Municipal Elections: How to Vote?

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Émunicipal-elections: how to vote?

The City of Vancouver has scheduled several days of advance voting in October for voters to avoid the lines on General Election Day.

British Columbians are called to the polls on Saturday. Who can vote? What should we bring? Who are you going to elect? Here is useful information for the 2022 municipal elections.

Polling stations are open from 8 a.m. to 8 p.m. across the province. Depending on where you live, there may only be one or two polling stations in your municipality and a limited number of candidates running.

In Vancouver, here is a list comprehensive list of places to vote.

The City of Victoria also lists on its website the various locations where voters can go to the polls.

Every four years, British Columbians are called upon to elect their municipal governments.

According to Elections BC, approximately 3,300 candidates are running. A total of 1,650 mayor, city councilor, school trustee, parks commissioner and local community councilor positions are available across the province, among others.

In Vancouver, it takes elect:

  • 1 mayor;
  • 10 municipal councillors;
  • 7 commissioners for the city's Parks Commission;
  • 9 school trustees.

You will find a complete list of the candidates in the running ( in English) on the City of Vancouver website.

Victoria needs to elect:

  • 1 mayor;
  • < li>8 City Councillors;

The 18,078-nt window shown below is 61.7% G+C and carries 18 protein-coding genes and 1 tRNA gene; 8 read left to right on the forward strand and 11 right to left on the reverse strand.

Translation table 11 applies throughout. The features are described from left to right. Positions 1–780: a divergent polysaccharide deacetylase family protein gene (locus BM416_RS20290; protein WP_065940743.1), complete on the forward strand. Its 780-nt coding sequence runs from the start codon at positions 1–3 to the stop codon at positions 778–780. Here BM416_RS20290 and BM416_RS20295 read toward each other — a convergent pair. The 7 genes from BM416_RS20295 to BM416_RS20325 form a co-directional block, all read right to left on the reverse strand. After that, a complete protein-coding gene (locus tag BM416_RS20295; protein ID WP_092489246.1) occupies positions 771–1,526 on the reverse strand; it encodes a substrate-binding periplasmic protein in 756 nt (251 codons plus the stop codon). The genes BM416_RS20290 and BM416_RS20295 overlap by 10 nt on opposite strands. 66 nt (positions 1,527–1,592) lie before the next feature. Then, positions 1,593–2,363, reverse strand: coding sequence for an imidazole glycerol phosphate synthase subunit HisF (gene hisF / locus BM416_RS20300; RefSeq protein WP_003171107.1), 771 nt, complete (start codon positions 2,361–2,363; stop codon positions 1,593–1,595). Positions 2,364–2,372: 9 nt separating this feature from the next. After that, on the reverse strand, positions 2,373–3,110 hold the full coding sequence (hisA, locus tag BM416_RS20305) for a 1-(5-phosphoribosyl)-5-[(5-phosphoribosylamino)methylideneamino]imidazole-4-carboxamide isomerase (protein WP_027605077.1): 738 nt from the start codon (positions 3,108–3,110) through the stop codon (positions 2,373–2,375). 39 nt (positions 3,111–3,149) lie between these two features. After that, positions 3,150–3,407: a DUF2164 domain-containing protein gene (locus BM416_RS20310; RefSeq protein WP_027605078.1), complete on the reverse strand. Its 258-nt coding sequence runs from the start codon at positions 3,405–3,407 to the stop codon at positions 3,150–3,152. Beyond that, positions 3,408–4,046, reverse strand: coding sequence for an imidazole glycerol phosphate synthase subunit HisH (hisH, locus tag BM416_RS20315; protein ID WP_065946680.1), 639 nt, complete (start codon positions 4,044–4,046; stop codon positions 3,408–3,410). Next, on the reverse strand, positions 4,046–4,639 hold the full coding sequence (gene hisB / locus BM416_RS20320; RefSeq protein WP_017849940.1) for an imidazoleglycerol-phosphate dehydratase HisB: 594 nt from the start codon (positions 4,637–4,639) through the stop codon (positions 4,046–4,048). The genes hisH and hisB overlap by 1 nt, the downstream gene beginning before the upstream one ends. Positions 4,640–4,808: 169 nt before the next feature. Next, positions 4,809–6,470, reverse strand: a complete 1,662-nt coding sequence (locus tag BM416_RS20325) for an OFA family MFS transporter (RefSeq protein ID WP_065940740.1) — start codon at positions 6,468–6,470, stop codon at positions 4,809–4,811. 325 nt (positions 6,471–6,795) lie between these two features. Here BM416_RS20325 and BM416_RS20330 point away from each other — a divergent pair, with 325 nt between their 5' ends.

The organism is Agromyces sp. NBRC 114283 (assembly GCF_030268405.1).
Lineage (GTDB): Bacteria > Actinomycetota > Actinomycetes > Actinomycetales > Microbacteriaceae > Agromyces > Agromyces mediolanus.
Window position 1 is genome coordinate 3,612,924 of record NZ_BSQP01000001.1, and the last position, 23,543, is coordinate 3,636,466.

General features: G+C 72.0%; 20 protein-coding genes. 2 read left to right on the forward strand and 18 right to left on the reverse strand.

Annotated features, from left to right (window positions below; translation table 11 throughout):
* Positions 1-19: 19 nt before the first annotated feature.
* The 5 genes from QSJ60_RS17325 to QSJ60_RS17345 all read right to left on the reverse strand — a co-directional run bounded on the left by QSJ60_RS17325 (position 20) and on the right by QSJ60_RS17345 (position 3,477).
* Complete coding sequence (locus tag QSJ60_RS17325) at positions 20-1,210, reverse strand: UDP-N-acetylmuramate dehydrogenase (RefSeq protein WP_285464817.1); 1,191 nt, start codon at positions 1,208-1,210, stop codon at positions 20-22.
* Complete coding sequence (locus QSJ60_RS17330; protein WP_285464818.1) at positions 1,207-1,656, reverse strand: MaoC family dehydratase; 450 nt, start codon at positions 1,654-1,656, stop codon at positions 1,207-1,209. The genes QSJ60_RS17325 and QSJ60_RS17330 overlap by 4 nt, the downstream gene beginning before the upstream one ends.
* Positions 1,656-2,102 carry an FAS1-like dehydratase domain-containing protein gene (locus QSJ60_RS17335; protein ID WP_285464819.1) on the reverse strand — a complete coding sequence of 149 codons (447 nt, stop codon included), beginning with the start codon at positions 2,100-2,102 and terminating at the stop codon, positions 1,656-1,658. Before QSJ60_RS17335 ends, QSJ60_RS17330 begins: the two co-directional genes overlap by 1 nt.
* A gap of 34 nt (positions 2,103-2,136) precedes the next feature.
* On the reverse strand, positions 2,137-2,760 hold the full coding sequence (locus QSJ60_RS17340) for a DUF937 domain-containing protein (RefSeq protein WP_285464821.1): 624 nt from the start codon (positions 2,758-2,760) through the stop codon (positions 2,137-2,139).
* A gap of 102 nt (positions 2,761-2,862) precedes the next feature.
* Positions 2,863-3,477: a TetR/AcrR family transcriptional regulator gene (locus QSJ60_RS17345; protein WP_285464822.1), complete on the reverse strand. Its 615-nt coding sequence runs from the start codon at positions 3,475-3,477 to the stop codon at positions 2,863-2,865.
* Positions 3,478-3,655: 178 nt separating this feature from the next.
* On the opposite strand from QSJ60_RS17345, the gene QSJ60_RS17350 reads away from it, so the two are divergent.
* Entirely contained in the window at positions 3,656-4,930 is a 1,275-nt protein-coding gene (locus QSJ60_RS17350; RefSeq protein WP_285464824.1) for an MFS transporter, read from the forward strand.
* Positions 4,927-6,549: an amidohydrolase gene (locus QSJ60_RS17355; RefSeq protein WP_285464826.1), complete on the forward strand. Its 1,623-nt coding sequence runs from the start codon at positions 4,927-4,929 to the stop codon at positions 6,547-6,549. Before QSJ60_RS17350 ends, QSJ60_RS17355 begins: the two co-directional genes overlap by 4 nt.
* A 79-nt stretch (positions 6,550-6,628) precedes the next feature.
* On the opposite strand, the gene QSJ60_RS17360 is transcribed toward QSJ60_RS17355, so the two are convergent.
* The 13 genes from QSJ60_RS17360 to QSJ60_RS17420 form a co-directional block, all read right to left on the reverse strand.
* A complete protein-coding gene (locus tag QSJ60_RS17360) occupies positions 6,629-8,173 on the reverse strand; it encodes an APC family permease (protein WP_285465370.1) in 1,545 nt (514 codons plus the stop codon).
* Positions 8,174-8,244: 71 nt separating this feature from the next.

• 9 School Councilors;
  • 3 Capital Regional District Directors.

You can find a complete list of candidates running (in English) on the City of Victoria website.

To be able to vote in municipal elections, you must be over the age of 18 years old on the day of the vote, be a Canadian citizen, have lived in British Columbia for at least six months at the time of their registration to vote and not be subject to any legal prohibition from voting. /p>

There are two voter statuses:

  • the resident voter, who lives in a given municipality or in an electoral zone;
  • non-resident owner voter, who has owned property for at least 30 days where they plan to vote.

People who own property in British Columbia but who live abroad do not have the right to vote.

Voters in Vancouver were able to vote by mail until October 11.

Voters must bring proper identification to vote if they are registered on the electoral list. In the case of unregistered voters, they must bring two separate pieces of identification in the majority of cases, at least one of which must include their current address and signature.

Voters who have a voter card can also bring it to speed up the process.

In some areas, voters are not required to bring ID if their name is on the voters list.

No: Elections BC only allows voting at one location, of your choice, when x27;an elector is registered at an educational institution other than his or her ordinary place of residence.

If you need to work for an extended period of time elsewhere away from home, you should vote where your normal residence is, according to Elections BC.

If neither of you lives there, only one of you can vote under property rights.

If one of you lives there, that person will be able to vote as a resident voter and the other as a non-resident owner voter.

Elections BC must publish the results of the ballot by 4 p.m. on October 19.

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